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Emergency Department Discharge Instructions

Rib fracture/bruising

Emergency Care Discharge Instructions

Instruction summary

In the ER, it is sometimes difficult for physicians to tell whether you have fractured (broken) your rib or just bruised your rib. This is because X-rays do not display rib fractures very clearly.

However, it doesn’t really matter if it is broken or bruised, as long as you are able to take deep breaths, and to cough. This is very important, in order to prevent lung infections such as pneumonia.

Take a deep breath every 15 minutes, and have one good cough at least once every hour. Normally we do this without thinking about it, but when there is pain we try not to.

To control your pain, start with ibuprofen (which is the same thing as Advil or Motrin) or Naproxen (same thing as Aleve). An hour after you’ve taken one of them, if it still hurts too much to take a deep breath, you can add a stronger pain medication, such as Tylenol #3 or Percocet. These stronger medications can make you drowsy, so do not drive or operate heavy machinery when taking either of them. Tylenol #3 and Percocet usually also cause constipation, so take an over-the-counter medicine for constipation, such as Metamucil or Docusate, at the same time as taking these medications.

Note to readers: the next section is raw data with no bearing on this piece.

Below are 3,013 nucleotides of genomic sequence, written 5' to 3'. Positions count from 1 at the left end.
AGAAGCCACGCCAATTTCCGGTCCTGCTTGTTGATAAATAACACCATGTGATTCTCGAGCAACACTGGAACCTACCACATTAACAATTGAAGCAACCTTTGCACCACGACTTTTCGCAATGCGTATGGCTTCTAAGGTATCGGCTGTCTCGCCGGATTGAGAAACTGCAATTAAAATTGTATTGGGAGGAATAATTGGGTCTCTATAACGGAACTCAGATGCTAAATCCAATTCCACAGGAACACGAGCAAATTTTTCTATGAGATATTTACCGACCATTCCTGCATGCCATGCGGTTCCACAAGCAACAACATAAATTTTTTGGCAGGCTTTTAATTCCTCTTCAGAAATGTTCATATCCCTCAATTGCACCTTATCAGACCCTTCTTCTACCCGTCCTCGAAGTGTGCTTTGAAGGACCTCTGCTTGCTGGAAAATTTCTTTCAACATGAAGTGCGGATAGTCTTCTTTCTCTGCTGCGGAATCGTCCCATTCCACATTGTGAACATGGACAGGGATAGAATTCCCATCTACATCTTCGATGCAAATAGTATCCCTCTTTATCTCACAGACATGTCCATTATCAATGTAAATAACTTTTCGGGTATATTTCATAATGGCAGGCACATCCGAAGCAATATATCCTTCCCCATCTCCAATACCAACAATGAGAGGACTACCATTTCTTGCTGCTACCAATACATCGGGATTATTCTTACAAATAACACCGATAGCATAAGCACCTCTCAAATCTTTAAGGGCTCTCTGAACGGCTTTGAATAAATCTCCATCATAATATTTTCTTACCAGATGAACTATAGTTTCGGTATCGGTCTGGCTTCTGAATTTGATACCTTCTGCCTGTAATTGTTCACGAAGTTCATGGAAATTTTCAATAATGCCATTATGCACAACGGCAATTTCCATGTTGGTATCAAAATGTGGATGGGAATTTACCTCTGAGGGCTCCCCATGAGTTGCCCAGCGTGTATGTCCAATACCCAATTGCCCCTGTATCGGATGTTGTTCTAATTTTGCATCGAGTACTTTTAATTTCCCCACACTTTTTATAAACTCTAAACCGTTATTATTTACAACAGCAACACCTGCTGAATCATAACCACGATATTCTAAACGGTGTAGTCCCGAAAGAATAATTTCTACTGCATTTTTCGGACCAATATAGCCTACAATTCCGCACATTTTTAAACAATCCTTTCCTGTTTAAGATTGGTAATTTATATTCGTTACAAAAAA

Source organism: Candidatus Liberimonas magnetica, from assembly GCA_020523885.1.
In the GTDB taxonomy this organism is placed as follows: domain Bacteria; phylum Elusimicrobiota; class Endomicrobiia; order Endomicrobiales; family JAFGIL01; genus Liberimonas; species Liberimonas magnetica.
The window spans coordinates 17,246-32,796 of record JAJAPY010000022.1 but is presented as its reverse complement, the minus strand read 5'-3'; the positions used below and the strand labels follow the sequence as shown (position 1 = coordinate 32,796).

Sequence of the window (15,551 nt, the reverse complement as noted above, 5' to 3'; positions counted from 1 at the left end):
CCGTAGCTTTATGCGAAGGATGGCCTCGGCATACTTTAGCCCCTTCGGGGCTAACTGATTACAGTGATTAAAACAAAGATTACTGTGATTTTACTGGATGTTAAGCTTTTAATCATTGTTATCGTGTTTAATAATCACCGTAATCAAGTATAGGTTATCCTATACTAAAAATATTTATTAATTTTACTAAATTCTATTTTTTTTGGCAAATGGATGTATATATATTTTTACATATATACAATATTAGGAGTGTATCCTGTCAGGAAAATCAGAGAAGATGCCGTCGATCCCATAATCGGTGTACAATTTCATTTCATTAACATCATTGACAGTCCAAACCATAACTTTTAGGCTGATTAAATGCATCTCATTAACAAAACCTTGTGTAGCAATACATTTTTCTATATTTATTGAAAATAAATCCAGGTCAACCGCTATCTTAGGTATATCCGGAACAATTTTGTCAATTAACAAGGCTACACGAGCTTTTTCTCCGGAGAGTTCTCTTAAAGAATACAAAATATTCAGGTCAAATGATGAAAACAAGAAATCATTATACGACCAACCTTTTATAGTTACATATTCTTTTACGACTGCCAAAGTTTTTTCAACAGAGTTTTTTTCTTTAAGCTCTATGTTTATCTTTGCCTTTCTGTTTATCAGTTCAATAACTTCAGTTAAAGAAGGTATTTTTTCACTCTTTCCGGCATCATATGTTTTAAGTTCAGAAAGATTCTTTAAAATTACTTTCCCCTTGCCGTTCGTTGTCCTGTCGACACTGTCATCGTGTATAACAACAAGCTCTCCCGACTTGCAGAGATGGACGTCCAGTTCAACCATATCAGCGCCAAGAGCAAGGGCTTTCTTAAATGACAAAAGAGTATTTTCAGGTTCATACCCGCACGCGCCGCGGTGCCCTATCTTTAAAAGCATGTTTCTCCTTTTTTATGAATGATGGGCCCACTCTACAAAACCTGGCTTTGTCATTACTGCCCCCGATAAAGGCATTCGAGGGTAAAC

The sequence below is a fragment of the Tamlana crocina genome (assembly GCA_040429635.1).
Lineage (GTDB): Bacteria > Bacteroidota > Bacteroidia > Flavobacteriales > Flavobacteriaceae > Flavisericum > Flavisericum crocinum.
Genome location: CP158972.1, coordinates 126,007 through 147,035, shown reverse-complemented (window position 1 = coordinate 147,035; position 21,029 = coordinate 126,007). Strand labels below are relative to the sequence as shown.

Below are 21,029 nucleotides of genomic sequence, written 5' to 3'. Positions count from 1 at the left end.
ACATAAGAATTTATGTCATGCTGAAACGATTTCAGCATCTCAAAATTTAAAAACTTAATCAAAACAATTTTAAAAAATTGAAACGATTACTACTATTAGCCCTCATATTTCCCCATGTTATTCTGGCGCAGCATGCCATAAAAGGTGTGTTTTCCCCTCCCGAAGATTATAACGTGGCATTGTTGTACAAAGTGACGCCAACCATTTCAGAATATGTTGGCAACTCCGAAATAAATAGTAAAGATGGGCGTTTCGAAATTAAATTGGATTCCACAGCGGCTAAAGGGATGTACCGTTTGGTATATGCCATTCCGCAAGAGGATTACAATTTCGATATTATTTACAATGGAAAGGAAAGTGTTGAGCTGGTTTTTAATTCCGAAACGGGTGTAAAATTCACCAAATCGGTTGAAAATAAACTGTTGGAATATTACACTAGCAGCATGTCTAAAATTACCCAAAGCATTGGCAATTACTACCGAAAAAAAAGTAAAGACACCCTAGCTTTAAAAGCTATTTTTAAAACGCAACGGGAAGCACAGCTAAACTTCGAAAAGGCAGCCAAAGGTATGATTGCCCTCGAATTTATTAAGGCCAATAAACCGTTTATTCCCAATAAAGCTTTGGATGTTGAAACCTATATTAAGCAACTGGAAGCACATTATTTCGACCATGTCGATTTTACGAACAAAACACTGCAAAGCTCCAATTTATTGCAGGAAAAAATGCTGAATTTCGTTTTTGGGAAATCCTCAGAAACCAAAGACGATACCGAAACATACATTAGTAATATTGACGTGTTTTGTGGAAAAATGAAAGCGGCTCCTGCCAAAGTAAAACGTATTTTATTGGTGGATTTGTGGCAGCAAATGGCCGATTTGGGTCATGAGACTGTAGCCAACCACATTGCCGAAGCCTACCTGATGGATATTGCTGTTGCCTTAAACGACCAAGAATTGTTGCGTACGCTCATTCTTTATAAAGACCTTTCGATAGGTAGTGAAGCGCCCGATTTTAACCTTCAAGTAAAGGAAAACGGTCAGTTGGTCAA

The pain should get much better within two weeks, although you may still have nagging pain for another few weeks.

Avoid any strenuous activity or heavy lifting for the first couple of weeks. Try applying ice to the area, to see if this helps. We no longer splint or wrap the chest, because this has been shown to cause lung infections.

Reasons to return to the ER
  1. New cough with fever (≥38.0 °C or 100.4 °F)
  2. If you develop a fever (≥38.0 °C or 100.4 °F)
  3. New shortness of breath
  4. New chest pain (different from the pain that brought you to the ER)